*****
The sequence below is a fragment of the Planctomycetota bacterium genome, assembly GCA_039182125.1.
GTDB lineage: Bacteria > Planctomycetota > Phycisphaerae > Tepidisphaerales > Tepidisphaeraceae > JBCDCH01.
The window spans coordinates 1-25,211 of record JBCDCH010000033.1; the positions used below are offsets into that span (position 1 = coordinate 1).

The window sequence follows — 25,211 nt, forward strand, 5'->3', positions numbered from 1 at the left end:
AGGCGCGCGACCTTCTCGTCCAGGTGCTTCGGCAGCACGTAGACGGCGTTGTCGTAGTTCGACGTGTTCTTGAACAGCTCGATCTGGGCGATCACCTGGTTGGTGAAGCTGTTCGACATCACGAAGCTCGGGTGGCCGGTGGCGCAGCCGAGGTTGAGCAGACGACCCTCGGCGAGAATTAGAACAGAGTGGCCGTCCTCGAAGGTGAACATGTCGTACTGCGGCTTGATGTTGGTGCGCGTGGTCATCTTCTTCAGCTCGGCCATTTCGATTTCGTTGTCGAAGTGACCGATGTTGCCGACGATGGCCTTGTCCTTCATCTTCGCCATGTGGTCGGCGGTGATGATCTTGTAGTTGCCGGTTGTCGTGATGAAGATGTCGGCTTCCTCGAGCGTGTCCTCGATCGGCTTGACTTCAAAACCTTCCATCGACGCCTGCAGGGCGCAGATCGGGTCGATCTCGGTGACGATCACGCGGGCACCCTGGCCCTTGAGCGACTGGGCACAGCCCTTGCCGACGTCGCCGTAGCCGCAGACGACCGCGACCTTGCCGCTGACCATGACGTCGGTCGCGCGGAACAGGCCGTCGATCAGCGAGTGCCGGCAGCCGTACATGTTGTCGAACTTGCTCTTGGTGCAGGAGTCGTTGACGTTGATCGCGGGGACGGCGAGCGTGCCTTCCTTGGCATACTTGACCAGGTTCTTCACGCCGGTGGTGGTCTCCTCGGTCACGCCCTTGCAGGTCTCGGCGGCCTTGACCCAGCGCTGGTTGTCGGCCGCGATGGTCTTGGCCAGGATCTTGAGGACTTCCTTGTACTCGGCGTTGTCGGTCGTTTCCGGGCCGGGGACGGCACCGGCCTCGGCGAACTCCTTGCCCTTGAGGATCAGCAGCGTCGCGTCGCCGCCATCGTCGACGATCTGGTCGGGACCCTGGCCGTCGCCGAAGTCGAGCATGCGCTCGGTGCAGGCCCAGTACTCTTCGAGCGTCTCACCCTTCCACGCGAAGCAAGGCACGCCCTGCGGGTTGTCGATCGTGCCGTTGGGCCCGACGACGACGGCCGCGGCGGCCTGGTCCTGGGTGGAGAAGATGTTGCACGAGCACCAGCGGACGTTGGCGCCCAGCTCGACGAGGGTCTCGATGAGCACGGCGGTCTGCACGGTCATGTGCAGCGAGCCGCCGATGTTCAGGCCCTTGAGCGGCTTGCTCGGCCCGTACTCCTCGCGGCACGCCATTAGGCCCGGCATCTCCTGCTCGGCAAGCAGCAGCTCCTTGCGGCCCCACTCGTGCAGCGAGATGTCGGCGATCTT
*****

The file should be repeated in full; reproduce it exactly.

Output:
The sequence below is a fragment of the Planctomycetota bacterium genome, assembly GCA_039182125.1.
GTDB lineage: Bacteria > Planctomycetota > Phycisphaerae > Tepidisphaerales > Tepidisphaeraceae > JBCDCH01.
The window spans coordinates 1-25,211 of record JBCDCH010000033.1; the positions used below are offsets into that span (position 1 = coordinate 1).

The window sequence follows — 25,211 nt, forward strand, 5'->3', positions numbered from 1 at the left end:
AGGCGCGCGACCTTCTCGTCCAGGTGCTTCGGCAGCACGTAGACGGCGTTGTCGTAGTTCGACGTGTTCTTGAACAGCTCGATCTGGGCGATCACCTGGTTGGTGAAGCTGTTCGACATCACGAAGCTCGGGTGGCCGGTGGCGCAGCCGAGGTTGAGCAGACGACCCTCGGCGAGAATTAGAACAGAGTGGCCGTCCTCGAAGGTGAACATGTCGTACTGCGGCTTGATGTTGGTGCGCGTGGTCATCTTCTTCAGCTCGGCCATTTCGATTTCGTTGTCGAAGTGACCGATGTTGCCGACGATGGCCTTGTCCTTCATCTTCGCCATGTGGTCGGCGGTGATGATCTTGTAGTTGCCGGTTGTCGTGATGAAGATGTCGGCTTCCTCGAGCGTGTCCTCGATCGGCTTGACTTCAAAACCTTCCATCGACGCCTGCAGGGCGCAGATCGGGTCGATCTCGGTGACGATCACGCGGGCACCCTGGCCCTTGAGCGACTGGGCACAGCCCTTGCCGACGTCGCCGTAGCCGCAGACGACCGCGACCTTGCCGCTGACCATGACGTCGGTCGCGCGGAACAGGCCGTCGATCAGCGAGTGCCGGCAGCCGTACATGTTGTCGAACTTGCTCTTGGTGCAGGAGTCGTTGACGTTGATCGCGGGGACGGCGAGCGTGCCTTCCTTGGCATACTTGACCAGGTTCTTCACGCCGGTGGTGGTCTCCTCGGTCACGCCCTTGCAGGTCTCGGCGGCCTTGACCCAGCGCTGGTTGTCGGCCGCGATGGTCTTGGCCAGGATCTTGAGGACTTCCTTGTACTCGGCGTTGTCGGTCGTTTCCGGGCCGGGGACGGCACCGGCCTCGGCGAACTCCTTGCCCTTGAGGATCAGCAGCGTCGCGTCGCCGCCATCGTCGACGATCTGGTCGGGACCCTGGCCGTCGCCGAAGTCGAGCATGCGCTCGGTGCAGGCCCAGTACTCTTCGAGCGTCTCACCCTTCCACGCGAAGCAAGGCACGCCCTGCGGGTTGTCGATCGTGCCGTTGGGCCCGACGACGACGGCCGCGGCGGCCTGGTCCTGGGTGGAGAAGATGTTGCACGAGCACCAGCGGACGTTGGCGCCCAGCTCGACGAGGGTCTCGATGAGCACGGCGGTCTGCACGGTCATGTGCAGCGAGCCGCCGATGTTCAGGCCCTTGAGCGGCTTGCTCGGCCCGTACTCCTCGCGGCACGCCATTAGGCCCGGCATCTCCTGCTCGGCAAGCAGCAGCTCCTTGCGGCCCCACTCGTGCAGCGAGATGTCGGCGATCTT